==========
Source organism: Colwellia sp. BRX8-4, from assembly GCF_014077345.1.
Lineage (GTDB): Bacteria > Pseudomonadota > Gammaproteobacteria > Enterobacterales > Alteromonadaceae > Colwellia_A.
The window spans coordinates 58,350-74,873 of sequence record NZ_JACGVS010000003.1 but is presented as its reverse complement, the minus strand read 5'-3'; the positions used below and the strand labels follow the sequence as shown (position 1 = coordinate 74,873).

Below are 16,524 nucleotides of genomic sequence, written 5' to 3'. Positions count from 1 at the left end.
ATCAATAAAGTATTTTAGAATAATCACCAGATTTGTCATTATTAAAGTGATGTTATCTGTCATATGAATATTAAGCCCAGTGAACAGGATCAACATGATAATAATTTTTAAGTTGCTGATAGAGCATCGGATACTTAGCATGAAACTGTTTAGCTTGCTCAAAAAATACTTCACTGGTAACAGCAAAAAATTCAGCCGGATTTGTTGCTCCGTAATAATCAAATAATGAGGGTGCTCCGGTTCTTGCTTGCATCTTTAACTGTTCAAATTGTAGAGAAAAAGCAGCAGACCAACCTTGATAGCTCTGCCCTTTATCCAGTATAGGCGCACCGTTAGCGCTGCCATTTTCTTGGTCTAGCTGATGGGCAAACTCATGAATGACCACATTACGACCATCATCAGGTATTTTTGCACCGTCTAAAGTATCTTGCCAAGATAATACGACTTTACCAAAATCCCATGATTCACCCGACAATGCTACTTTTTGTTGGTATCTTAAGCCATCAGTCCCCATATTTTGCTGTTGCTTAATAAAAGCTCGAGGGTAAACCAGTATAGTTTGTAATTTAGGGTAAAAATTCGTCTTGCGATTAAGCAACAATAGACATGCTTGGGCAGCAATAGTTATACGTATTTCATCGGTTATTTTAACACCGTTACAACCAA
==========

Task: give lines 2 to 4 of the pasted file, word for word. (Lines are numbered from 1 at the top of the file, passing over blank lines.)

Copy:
Lineage (GTDB): Bacteria > Pseudomonadota > Gammaproteobacteria > Enterobacterales > Alteromonadaceae > Colwellia_A.
The window spans coordinates 58,350-74,873 of sequence record NZ_JACGVS010000003.1 but is presented as its reverse complement, the minus strand read 5'-3'; the positions used below and the strand labels follow the sequence as shown (position 1 = coordinate 74,873).

Below are 16,524 nucleotides of genomic sequence, written 5' to 3'. Positions count from 1 at the left end.